The Princess of France and her entourage: Boyet, Rosaline, Katherine and Maria arrive at the Court of Navarre. Boyet reports back that they will be hosted in the surrounding grounds rather than the palace due to the edict. The Princess is enraged. The King arrives to welcome her while his men spar with the ladies. As they get down to business, the King claims he never received payment for Aquitaine. The Princess disputes this, asking Boyet to get the papers. While they wait to sort it out, it becomes clear that their departure will be delayed. The King takes his leave, promising to entertain the ladies despite keeping them outside the court. Once he is gone, his men ask Boyet the names of each lady.


Moth gives Armado lessons in love, which inspires Armado to immediately send a letter to Jacquenetta. He frees Costard to ask him to deliver it and gives him a miserly tip. On his way, Costard is stopped by Biron who pays him a better tip to deliver a letter to Rosaline. Berowne then muses on the fact that he, an avowed bachelor, has somehow fallen in love.


SCENE 1: The Princess and her entourage participate in the hunt organized by the Court of Navarre to entertain them. Costard delivers the letter to Rosaline, but accidentally confuses it with Armado’s letter to Jacquenetta. Boyet reads the letter aloud to the Princess and her entourage.

SCENE 2: Holofernes, the schoolmaster, Sir Nathaniel, the Curate, and Constable Dull watch the hunt and discuss among themselves, showing off their eloquence. Jacquenetta arrives with Costard to ask Sir Nathaniel to read the letter that she has received. They discover that it is, in fact, a letter written by Berowne to Rosaline. They tell her to bring it before the King of Navarre as it may be treasonous according to the new edict.

SCENE 3: Berowne sneaks away from the hunting grounds to write another letter to Rosaline. While he is preparing it, Ferdinand enters with a letter of his own to the Princess. Berowne hides and listens. Shortly thereafter, Longaville arrives with his own letter to Katherine, the King hides and observes. Last but not least, Dumaine arrives with a letter to Maria, while Longaville and the others hide. One by one the suitors step out to call out the hypocrisy, feigning their own innocence without knowing that they themselves were being watched. After Ferdinand reprimands Longaville and Dumaine, Berowne steps out to shame them all. Berowne acts betrayed but is then outed when Costard arrives with the first letter he wrote to Rosaline. Embarrassed with themselves for breaking their vows, the lovers ask Berowne to construct a rationale allowing them to break the edict while restoring their honor. He does so and they decide to woo the ladies.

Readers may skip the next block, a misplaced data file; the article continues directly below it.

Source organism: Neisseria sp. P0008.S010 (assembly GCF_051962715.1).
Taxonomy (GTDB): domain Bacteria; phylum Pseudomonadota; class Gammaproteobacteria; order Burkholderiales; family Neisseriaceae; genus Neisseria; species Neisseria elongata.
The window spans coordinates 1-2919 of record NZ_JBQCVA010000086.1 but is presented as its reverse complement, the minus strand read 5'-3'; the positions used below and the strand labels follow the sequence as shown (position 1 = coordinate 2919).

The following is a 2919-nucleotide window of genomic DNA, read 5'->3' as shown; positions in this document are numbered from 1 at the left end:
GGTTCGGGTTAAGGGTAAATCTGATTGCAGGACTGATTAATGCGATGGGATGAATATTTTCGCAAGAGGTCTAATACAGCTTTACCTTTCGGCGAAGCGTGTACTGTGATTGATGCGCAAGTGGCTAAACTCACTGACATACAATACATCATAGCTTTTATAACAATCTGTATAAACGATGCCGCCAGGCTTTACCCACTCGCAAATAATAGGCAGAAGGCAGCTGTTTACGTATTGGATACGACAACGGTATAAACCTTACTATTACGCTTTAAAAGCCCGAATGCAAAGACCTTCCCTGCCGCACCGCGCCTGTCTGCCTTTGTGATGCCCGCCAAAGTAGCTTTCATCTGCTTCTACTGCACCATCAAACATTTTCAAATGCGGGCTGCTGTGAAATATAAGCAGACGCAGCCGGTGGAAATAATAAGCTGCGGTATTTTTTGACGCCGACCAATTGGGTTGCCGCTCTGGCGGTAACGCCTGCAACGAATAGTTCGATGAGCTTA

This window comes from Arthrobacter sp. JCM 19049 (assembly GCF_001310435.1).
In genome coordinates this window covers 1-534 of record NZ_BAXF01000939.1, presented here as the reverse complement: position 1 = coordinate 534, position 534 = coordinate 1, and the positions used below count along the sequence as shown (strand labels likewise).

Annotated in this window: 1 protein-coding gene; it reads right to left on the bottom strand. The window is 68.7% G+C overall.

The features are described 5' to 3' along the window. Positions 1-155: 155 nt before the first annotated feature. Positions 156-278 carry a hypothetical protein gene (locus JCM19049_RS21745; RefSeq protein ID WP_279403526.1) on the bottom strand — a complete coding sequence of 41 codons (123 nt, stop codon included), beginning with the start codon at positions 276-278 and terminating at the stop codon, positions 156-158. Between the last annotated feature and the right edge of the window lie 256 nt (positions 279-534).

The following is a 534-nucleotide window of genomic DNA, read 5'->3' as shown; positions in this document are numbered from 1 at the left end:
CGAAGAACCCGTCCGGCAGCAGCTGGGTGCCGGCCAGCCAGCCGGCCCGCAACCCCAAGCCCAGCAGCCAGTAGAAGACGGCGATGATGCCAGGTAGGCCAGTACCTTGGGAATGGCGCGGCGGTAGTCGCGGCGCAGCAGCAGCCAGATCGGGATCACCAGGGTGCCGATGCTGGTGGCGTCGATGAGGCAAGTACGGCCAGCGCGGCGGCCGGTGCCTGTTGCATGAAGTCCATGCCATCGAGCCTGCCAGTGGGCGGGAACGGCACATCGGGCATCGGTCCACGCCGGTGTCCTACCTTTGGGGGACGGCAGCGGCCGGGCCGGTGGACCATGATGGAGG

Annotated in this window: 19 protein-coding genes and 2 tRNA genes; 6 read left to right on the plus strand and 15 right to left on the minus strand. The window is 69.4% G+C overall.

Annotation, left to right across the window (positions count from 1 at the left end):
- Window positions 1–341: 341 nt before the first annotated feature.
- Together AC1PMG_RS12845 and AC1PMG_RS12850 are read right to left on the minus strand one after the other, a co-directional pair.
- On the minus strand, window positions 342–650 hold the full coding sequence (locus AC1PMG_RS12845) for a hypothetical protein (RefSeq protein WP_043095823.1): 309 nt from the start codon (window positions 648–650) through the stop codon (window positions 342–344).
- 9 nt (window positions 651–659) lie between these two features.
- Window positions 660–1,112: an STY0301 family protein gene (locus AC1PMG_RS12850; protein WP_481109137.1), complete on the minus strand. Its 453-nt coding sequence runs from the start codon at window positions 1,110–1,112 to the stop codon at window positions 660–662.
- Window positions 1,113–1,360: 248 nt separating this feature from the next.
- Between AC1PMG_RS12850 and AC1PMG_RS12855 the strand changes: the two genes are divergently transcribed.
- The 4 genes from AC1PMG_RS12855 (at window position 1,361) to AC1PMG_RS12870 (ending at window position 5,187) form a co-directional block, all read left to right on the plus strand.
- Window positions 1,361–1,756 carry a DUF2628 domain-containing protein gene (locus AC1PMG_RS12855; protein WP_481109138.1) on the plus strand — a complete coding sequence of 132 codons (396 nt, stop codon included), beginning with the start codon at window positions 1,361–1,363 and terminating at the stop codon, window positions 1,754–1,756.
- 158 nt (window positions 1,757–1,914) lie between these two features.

SCENE 1: After a dinner hosted by a pupil’s family, Holofernes, Sir Nathaniel, and Dull talk about their dislike for Armado, who mispronounces English words with his Spanish accent. Armado appears before them at that very moment. He says he has been asked by the King to present a play for the French Court and asks them to participate. They agree to present “The Nine Worthies”. They clearly do not know exactly what the Nine Worthies are, and include Pompey among the roles they will play.

SCENE 2: The Princess and her entourage compare letters and favors given to them by their lovers. Boyet informs them that the men are coming disguised as Russians. They decide to mock them back by masking themselves and confusing them into wooing the wrong lady. They trade favors to fool the men. The “Russians” arrive and are introduced by Costard, who messes up the introduction and is sent away. They woo the masked ladies, confusing them for one another and vowing love to the wrong person. Once the men leave, the women compare the oaths they were told. Boyet then returns to inform them that the men are coming back in their regular clothes. The ladies continue mocking them but the men eventually realize that they were played. Costard returns to ask if they are ready to see the play. They then begin performing their version of “The Nine Worthies”. Costard comes in as Pompey followed by Sir Nathaniel as Alexander and Holofernes as Judas Maccabeus. They are heckled and booed offstage.

Finally Armado enters as Hector and, in the heat of the moment, a vindictive Costard (as Pompey) denounces him publicly for impregnating Jacquenetta. They almost come to blows, but Armado chickens out. The mockery stops when the Princess suddenly receives news that her Father the King of France has died. They prepare to depart.